A+ Teacher: Julianne Zoller

Julianne Zoller

K-2 Art at Mountain View Elementary & West Elementary School, Spearfish

When you walk into Julianne Zoller’s classroom, you will immediately feel the creativity and coziness she creates. Nearly 600 students between kindergarten and second grade walk through her doors, getting to learn new skills as little artists.

“When kids are given the instruction they need, they are unstoppable,” said Julianne.

In 2003, Julianne began teaching in Sturgis. Now, she has been teaching elementary students in Spearfish for the past 10 years.

“My dad was an art teacher, I have siblings who are teachers, and it just seemed like the natural fit for what I wanted to do,” said Julianne.

Each lesson of art is paired with deeper learning, often based in history. First-graders have taken DaVinci’s inventions and begin to learn about dimensions and shading. Younger students’ creativity blooms when their names become personalized with animals, shapes, and lines. And for second-graders, color combinations are the class’s focus.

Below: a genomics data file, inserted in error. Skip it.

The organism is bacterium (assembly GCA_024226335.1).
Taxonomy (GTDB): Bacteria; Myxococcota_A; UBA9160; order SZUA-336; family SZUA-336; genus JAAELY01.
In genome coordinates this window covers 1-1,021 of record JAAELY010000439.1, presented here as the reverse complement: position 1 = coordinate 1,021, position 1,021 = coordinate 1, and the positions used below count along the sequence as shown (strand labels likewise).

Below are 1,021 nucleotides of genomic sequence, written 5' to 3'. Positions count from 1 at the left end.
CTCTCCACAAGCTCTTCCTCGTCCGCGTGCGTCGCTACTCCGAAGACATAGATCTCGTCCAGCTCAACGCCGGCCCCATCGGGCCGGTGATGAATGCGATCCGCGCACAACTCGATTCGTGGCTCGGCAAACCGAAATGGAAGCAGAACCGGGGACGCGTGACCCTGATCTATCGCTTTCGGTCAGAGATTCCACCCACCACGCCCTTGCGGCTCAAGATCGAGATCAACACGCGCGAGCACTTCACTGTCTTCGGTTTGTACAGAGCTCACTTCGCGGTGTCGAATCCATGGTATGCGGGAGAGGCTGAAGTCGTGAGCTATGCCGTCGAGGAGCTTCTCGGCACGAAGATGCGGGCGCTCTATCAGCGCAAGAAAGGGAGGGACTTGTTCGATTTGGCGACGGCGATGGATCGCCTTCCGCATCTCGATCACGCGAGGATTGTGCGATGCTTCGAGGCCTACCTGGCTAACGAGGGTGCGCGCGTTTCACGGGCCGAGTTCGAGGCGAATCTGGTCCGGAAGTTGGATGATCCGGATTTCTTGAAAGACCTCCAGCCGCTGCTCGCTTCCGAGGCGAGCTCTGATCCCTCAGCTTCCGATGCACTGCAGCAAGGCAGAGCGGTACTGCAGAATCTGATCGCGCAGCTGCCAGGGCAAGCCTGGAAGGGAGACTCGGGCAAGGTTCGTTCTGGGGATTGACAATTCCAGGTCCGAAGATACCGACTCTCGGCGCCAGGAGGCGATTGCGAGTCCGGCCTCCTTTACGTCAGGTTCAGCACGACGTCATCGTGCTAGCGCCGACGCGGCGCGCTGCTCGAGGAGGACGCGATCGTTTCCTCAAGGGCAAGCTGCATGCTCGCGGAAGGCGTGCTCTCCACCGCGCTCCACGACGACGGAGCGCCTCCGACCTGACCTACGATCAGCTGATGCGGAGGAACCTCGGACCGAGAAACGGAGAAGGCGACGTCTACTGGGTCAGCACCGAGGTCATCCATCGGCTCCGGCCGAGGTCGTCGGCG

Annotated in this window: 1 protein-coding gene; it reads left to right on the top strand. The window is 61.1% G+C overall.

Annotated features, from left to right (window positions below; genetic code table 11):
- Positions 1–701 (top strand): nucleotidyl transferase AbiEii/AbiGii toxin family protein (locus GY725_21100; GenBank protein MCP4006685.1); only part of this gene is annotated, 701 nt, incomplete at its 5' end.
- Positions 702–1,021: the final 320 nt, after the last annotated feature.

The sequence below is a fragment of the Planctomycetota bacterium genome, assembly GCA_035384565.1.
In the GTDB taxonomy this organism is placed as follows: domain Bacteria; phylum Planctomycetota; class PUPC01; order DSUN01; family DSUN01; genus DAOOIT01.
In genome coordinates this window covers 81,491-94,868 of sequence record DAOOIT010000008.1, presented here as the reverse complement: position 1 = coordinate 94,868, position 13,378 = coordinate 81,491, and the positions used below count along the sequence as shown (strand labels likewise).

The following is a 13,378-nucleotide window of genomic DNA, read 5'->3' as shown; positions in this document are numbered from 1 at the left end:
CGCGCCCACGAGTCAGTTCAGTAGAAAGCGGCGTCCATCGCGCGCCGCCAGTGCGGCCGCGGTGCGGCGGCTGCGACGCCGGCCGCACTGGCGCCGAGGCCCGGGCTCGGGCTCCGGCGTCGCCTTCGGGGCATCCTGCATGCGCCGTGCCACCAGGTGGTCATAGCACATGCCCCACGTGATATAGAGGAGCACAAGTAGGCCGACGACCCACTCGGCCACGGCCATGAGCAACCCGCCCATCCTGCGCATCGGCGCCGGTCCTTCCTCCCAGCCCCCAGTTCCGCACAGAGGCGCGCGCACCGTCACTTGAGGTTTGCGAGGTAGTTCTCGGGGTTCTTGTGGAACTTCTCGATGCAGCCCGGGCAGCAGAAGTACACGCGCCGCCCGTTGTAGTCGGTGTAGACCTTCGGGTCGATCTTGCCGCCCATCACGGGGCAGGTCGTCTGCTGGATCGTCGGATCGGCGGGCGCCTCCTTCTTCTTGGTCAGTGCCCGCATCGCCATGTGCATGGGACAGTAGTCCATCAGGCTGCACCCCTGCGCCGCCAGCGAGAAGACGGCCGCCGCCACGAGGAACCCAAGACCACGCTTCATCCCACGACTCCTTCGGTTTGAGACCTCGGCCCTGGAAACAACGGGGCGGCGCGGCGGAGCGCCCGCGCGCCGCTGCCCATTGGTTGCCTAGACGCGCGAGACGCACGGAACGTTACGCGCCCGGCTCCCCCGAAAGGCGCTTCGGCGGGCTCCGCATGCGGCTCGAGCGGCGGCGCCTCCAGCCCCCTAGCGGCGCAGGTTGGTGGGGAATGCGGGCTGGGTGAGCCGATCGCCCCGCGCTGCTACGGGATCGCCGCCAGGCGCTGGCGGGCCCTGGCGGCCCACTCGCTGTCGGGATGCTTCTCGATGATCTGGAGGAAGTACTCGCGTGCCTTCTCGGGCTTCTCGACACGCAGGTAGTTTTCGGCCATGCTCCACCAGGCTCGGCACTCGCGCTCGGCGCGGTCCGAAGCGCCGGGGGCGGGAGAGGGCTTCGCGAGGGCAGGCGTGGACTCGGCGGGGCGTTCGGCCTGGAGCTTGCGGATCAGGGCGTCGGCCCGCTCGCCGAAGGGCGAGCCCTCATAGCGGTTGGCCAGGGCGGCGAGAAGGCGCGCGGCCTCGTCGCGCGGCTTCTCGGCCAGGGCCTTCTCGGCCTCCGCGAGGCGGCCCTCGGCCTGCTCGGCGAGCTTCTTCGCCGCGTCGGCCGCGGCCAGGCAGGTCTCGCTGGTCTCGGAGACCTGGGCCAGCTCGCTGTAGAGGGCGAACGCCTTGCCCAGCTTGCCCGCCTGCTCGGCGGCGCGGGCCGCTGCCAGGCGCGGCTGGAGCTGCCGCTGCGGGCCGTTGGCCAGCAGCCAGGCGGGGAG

But, there is more to the lessons that may meet the eye. Julianne roots a lot of her projects in the stories of the past – teaching her students about the lives, inventions, and creations of past artists like Van Gogh and Da Vinci.

“It’s obvious she is passionate about her content area and about her students in general,” said Brooke McLellan, Julianne’s colleague. “She genuinely cares and her lessons are differentiated in whatever way necessary to accommodate all students’s learning.”

There is no limit to what students in Julianne’s class will walk away with year after year. Beautiful pictures, yes; but art students also learn skills such as problem solving, self-confidence, and acceptance – skills that will stick with them into their future lives.

“They are learning through challenges, and when they accomplish a project – they are so proud,” said Julianne. “I want them to know they have the power to do anything they want – art is just one thing in a world of opportunities.”


words Jenna Carda
photos Jesse Brown Nelson


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